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Dublin: 13 °C Sunday 16 June, 2019
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Protesters: 'We ran them from the whole area' ... Irish Water: 'No you didn't'

Protesters blocked contractors from installing meters in Dublin and Cork today. Phil Hogan said they wouldn’t stop the charges from coming in.

Image: Dublin Says No

A GROUP OF up to 20 anti water charges protesters took part in a demonstration on Watermill Drive in the north Dublin suburb of Raheny today as Irish Water contractors attempted to install metres. A similar dispute in a Cork estate also continued.

However Environment Minister Phil Hogan, whose department is tasked with bringing in the contentious levy, insisted the charge was being introduced in as fair a manner as possible.

“We were called out by a resident in Raheny who asked people to come out and support her online,” said Derek Burns of anti-austerity protest group ‘Dublin Says No’.

Burns said the group were on site from early this morning, and blocked workers from several other points along the roadway as the day progressed.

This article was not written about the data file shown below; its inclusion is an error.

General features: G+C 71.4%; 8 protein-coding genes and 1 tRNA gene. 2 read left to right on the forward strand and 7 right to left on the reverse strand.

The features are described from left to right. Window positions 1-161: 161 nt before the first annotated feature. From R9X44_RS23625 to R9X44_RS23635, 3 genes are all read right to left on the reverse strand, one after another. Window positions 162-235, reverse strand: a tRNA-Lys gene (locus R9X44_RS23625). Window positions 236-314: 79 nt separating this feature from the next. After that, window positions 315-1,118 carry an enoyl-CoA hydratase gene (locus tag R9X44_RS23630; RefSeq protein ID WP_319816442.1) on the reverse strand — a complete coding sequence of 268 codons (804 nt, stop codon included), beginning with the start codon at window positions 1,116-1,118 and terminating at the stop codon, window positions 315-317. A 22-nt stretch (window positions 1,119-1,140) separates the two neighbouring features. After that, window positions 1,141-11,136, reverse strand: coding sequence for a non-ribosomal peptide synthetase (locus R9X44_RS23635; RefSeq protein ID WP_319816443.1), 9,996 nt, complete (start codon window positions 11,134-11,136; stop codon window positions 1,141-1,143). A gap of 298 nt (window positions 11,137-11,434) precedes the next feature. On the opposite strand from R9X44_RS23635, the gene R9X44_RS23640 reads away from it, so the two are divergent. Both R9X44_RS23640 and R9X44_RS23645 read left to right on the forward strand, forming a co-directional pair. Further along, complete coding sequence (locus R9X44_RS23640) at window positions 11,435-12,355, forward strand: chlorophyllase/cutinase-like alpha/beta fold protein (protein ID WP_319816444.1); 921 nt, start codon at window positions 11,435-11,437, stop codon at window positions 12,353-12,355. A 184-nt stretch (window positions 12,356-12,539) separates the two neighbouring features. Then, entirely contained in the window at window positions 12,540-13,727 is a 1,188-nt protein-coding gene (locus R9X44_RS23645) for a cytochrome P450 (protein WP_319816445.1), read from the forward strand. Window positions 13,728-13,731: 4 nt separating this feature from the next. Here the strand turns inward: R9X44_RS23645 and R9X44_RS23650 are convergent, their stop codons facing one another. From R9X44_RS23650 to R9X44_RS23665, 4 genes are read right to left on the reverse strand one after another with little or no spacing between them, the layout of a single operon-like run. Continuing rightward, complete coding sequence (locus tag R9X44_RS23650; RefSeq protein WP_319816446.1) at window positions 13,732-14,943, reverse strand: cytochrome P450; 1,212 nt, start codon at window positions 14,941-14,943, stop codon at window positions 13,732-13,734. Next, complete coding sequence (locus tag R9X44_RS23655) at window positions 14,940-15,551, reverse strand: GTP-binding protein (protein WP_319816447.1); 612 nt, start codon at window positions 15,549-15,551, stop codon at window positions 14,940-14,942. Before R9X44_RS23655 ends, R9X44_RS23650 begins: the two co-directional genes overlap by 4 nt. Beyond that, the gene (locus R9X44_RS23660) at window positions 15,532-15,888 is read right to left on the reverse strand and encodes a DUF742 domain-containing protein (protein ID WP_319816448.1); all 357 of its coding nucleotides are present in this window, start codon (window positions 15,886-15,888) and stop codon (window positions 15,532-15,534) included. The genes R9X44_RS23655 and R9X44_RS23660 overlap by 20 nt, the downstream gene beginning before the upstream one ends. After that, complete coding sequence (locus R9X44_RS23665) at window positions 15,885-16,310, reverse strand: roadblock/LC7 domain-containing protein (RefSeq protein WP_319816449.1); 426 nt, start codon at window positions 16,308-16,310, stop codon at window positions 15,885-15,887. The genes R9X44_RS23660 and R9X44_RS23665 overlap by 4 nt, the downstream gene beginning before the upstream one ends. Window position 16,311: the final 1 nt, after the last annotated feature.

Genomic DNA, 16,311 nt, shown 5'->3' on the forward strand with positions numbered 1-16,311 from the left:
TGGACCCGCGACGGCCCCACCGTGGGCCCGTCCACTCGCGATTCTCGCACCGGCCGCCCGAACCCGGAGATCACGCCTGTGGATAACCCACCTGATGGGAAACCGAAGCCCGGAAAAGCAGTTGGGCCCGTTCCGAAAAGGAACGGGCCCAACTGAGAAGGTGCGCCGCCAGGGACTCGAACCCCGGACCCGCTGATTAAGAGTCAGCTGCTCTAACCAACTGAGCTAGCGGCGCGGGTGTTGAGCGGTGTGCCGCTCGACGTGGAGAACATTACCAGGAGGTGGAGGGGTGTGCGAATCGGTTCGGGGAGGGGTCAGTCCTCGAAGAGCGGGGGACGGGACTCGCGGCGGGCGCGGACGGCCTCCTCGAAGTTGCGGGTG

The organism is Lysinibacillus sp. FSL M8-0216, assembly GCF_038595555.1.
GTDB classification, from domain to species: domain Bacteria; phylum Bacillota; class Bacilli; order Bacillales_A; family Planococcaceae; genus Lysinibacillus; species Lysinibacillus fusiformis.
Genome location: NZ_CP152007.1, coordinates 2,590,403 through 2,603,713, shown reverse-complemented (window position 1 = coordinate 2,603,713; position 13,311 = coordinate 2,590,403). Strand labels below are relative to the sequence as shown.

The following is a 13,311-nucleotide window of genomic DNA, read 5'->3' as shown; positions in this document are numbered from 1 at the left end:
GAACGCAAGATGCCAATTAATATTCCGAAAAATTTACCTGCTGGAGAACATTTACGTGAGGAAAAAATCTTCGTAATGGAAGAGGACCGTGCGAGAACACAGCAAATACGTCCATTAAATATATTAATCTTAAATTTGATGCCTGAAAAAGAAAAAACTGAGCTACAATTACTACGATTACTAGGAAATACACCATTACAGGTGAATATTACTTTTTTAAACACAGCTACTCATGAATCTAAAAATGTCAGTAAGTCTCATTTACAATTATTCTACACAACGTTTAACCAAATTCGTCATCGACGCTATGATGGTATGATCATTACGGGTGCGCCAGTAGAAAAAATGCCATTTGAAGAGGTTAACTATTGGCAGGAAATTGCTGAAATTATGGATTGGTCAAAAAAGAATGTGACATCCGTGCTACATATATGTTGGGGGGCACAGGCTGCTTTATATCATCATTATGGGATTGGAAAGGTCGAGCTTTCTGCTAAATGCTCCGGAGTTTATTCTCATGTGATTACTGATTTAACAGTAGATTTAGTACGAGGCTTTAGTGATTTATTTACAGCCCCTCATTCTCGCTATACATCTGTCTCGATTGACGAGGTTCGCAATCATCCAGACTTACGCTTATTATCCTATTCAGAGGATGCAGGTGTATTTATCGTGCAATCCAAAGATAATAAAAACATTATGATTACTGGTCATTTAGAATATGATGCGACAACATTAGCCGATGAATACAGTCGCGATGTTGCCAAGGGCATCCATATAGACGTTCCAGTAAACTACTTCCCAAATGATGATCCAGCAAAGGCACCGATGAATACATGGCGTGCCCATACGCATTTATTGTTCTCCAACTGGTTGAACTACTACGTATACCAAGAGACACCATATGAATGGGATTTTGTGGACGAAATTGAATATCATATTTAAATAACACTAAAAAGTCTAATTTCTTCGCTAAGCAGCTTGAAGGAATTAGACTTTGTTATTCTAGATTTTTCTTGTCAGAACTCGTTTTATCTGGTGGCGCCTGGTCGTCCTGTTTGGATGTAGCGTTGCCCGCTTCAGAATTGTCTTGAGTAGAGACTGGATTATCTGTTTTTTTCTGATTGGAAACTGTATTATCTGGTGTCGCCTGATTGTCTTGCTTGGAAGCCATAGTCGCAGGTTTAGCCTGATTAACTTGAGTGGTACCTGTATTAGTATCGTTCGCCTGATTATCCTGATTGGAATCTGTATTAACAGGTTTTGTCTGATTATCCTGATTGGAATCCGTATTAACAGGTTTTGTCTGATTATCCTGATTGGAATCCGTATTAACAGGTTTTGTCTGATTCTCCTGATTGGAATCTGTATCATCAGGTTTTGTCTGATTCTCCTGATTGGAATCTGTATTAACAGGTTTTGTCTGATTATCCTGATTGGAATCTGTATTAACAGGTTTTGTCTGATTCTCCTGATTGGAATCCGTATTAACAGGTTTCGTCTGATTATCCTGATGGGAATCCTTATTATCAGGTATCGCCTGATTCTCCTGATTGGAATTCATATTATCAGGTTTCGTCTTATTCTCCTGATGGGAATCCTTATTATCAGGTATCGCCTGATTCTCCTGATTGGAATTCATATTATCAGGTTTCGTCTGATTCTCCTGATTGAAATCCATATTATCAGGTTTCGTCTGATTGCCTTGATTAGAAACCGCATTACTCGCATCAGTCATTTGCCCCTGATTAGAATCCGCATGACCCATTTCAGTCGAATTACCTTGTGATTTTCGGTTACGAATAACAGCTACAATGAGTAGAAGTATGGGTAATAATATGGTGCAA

We ran them from the whole area.

The protest finished at around 6pm, Burns said. He said campaigners would return to the suburb tomorrow and continue their demonstration.

A spokesperson for Irish Water said contractors halted work for “a short period” in order to maintain safety of staff and members of the public, but that metering work continued as normal in neighbouring areas.

Meanwhile, members of a campaign group in Cork maintained their protest against the installation of meters in the Ashbrook Heights estate in Togher.

Pricing

Domestic water charges will apply from October of this year, with the first bills to be issued in January 2015.

It’s planned customers with a meter will be charged on the basis of use while those without a meter will receive an estimated bill.

Speaking today, Environment Minister Phil Hogan said more would be known about the pricing structure before the end of the month.

There will be decisions made next week in relation to how much people will be charged, the manner in which they’ll be charged and whatever reliefs are going to be on offer.

The issue has led to tension between the two coalition parties in recent weeks, after Taoiseach Enda Kenny revealed that the Government expected the annual bill for houses to be around €240, with a standing charge of around €50.

Kenny told the Dáil that nothing had been “signed off on” following last week’s Cabinet meeting.

Related: ‘No agreement… and no agreement that we’ll have an agreement’: Cabinet row over water

Read: The government has so much work on right now it’s having an extra Cabinet meeting today

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